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Agreed to a five-year contact extension with 1B-L Jonathan Singleton worth $10 million guaranteed with three club options that could push the deal's value up to $35 million. [6/2]

Meet the step-sister of the pre-arbitration extension: the pre-promotion extension. Before Singleton takes his first big-league swing, he'll be ensured of making at least eight figures in his career. That is, of course, a life-altering amount for the player, and a relatively small account for the team, which is why these deals continue to entice both sides.

Since Singleton has no history of success in the majors, the risk factor here is higher on the team's side than with most pre-arb deals—and that's without considering his skill set or known blemishes. Singleton's selling point is his bat. He's not an athlete or much of a defender, but he has impressive raw strength and a good approach. While Singleton must rake to hang around the majors, there are mixed opinions on his hit tool, with some envisioning him as a platoon player. Those concerns led Jason Parks to write in the preseason: "The power potential is there for a middle-of-the-order presence, but the likely role is a second-division player who flashes his potential but never quite lives up to the hype."

There's also the matter of Singleton's makeup. While the Astros have a better read on his soul than we do, it's hard for us to ignore a string of incidents from last season. Namely, he was suspended for a failed drug test, classified himself as a "marijuana addict," and returned to the club in worse shape. Teams tend to only entrust these kinds of early-career money to high-makeup players. Singleton seems like a departure from that, though perhaps he has shown signs of emotional development.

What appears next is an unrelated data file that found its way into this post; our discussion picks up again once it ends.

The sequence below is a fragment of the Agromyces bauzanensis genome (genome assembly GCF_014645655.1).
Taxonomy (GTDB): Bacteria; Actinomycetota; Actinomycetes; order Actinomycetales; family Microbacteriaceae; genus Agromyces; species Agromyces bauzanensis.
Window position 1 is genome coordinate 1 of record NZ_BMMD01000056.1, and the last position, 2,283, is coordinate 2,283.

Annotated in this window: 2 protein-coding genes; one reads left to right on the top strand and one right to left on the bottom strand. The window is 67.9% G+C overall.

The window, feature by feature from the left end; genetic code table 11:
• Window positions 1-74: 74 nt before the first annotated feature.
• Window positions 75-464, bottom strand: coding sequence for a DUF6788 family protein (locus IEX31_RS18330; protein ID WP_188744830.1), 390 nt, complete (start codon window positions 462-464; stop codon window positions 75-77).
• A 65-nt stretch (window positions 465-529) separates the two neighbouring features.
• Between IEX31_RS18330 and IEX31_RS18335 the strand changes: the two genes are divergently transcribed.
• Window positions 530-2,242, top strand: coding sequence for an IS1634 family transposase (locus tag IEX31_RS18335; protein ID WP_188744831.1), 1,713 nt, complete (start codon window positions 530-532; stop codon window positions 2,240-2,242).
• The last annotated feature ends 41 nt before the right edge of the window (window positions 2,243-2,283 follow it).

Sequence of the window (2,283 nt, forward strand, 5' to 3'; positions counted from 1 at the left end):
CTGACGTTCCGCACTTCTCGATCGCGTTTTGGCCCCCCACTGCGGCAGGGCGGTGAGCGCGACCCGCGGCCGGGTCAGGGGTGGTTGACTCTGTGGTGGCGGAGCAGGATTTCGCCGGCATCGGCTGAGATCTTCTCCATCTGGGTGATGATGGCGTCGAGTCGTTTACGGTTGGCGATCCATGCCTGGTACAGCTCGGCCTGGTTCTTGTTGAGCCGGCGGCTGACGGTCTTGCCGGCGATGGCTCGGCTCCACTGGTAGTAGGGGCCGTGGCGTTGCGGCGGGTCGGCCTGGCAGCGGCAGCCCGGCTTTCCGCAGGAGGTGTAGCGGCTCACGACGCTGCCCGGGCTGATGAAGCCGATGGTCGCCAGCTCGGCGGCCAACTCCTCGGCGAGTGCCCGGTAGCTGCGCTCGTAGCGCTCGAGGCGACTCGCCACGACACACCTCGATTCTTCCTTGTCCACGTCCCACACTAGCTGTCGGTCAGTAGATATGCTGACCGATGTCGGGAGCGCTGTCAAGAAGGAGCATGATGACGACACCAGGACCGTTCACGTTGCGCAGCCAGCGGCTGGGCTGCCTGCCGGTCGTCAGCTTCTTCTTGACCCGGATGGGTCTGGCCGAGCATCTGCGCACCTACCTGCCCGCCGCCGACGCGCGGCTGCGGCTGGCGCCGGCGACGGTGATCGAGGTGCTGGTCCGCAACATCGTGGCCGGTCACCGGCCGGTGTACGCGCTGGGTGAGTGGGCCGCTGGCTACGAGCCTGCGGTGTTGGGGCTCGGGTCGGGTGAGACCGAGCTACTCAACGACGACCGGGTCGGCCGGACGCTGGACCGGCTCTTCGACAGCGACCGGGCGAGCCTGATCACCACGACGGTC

None of us can say much for sure about Singleton's future. He might take to the majors better than expected, he might not; he might keep a clear head, or he might author a disappointing career that leaves us wondering what if. There is legitimate risk here on Houston's side, even if the upside makes it worth the gamble.

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Selected the contract of RHP Shae Simmons from Double-A Mississippi; designated RHP Wirfin Obispo for assignment; optioned LHP Ian Thomas to Triple-A Gwinnett. [5/31]

The Braves might have the best collection of right-handed relievers in the game. On any given night, Fredi Gonzalez can deploy Anthony Varvaro and David Carpenter in the middle innings, then turn it over to Craig Kimbrel to finish things off. Simmons* could make it a fearsome foursome. The former 22nd-round pick has two very good offerings—a high-90s fastball and devastating slider—and showed some serious poise in his debut appearance against the Marlins: he entered with two men on in a one-run game and struck Jarrod Saltalamacchia out on three pitches. Simmons would be a closer-of-the-future candidate on most teams. Not here, but he should be an asset nonetheless.